Organizations committed to global talent development will make sure that Michael is also held accountable for enabling his global colleagues such as Jas to move to the next level of performance. Leaders who are consistently able to do this will in the long run add far greater value to their companies than they will by deliberately or inadvertently shutting the door to those who could learn rapidly with the right kind of guidance.

Global Talent: The Rewards
Moving from mutual frustration to effective collaboration is complex because it requires a level of self-awareness and conscious effort from everyone involved. Jas cannot do all the work himself, and neither should Michael. When enough key individuals do learn to work together in a way that combines their skills, however, the results can be quite powerful, including retention of vital personnel, greater employee engagement, mutual learning, and higher levels of performance all around. Companies that create the formula for this will discover a powerful accelerator to their global growth, and a competitive edge versus rivals that remain stuck in old outsourcing models.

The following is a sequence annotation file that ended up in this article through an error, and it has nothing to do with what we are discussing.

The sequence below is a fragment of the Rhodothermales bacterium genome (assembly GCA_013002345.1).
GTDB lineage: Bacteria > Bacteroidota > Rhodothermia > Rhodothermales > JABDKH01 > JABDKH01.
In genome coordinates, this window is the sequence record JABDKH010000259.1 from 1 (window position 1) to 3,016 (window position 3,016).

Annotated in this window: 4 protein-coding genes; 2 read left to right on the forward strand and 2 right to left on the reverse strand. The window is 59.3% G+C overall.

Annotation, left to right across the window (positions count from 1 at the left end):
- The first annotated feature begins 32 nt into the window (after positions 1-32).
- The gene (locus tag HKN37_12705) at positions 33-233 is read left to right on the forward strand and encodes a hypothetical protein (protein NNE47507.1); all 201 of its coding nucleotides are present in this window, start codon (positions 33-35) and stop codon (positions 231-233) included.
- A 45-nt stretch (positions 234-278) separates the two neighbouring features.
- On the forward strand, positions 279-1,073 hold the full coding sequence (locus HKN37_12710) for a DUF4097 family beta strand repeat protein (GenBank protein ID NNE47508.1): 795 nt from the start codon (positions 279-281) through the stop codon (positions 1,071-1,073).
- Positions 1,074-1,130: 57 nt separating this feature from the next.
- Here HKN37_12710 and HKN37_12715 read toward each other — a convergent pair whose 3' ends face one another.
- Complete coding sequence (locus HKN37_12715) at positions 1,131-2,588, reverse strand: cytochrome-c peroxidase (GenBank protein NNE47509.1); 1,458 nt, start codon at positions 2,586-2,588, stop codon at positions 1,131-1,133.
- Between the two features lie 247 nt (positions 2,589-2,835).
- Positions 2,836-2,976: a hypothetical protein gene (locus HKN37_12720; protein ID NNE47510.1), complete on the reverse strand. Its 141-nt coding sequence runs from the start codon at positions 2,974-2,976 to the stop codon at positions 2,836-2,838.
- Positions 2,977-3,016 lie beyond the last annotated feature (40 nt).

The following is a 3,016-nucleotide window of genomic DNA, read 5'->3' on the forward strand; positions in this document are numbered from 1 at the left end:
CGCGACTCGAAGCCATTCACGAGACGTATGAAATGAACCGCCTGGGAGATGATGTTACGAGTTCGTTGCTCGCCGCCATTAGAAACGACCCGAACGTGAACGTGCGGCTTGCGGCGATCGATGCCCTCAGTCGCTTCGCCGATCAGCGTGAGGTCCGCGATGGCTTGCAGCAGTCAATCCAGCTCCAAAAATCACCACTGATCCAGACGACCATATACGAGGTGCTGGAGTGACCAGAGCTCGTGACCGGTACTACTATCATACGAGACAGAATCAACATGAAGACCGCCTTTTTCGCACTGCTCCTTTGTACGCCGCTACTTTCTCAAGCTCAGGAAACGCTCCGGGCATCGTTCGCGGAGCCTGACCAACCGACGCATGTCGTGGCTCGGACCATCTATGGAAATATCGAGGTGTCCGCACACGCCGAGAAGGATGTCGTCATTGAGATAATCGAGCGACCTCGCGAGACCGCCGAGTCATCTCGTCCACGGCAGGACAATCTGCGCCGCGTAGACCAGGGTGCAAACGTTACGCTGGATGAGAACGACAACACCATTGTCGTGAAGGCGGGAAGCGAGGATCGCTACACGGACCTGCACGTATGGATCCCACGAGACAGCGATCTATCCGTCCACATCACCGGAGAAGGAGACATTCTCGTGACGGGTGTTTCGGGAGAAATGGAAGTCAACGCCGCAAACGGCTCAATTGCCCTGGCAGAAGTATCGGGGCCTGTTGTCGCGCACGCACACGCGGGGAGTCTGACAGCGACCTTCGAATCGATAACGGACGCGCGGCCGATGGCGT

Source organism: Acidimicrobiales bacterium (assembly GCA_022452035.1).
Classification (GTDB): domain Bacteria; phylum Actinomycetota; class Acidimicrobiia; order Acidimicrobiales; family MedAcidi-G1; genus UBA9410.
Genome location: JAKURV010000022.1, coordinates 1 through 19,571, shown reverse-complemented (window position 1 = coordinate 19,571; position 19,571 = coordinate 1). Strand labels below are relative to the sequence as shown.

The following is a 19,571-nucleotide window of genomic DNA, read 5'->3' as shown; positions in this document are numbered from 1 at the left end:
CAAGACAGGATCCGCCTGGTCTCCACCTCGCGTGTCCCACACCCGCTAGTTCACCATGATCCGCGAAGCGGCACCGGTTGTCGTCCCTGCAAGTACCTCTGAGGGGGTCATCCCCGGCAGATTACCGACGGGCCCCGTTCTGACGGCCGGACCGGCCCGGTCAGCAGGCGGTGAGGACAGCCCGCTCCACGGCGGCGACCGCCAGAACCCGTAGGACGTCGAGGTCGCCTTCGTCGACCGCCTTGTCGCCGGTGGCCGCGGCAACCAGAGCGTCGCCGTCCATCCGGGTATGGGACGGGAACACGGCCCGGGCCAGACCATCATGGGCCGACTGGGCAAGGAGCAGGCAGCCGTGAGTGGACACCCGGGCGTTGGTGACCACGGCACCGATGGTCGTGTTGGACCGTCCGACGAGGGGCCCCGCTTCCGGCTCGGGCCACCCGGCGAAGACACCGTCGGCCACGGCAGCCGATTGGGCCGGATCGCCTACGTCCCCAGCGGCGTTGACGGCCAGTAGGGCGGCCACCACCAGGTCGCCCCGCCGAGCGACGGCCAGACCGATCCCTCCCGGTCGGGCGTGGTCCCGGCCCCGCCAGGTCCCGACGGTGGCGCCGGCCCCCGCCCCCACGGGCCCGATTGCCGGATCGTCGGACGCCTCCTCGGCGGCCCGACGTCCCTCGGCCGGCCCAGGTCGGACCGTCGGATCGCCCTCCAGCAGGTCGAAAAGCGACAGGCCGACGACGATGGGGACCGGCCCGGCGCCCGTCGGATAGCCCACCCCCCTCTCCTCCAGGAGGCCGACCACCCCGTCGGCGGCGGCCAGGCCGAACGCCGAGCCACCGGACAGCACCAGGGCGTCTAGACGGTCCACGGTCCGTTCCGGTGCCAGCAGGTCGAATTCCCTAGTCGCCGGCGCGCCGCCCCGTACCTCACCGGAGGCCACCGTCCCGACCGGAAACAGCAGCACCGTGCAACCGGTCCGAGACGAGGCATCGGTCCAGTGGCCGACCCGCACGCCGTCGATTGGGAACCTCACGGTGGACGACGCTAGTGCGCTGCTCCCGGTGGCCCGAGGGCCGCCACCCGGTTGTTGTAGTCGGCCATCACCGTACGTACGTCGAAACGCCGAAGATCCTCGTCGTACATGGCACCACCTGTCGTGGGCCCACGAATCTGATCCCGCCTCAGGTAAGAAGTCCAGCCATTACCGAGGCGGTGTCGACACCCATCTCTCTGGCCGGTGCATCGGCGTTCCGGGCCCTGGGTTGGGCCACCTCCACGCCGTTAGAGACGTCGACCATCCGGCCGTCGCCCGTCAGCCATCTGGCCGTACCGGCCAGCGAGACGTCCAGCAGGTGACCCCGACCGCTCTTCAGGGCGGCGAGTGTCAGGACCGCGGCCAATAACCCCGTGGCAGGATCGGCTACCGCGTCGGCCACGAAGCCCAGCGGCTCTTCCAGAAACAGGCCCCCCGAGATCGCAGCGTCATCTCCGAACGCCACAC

To learn more about leading in a global economy, join Dr. Gundling for our Soundview Live webinar: Leading Across New Borders.

Tips for Telling Compelling Stories When Training Leaders

Our guest blogger today is Dr. Paul White, author of Sync or Swim, continuing from last week’s blog on telling stories.

John was struggling with how to handle a difficult situation with a key vendor for the company. He went to his supervisor, Stephanie, and asked her advice on what he should do.  Rather than telling him what to do, or even giving her direct input, Stephanie replied, “John, let me tell you a story …”  She went on to tell a story about an experience she had early in her career and the   consequences of her decision over the years. When she was done, she paused and waited.  After a few seconds of silence, John smiled and said:  “Got it.  Thanks.”  He stood up and left the room, even though Stephanie hadn’t directly answered his question.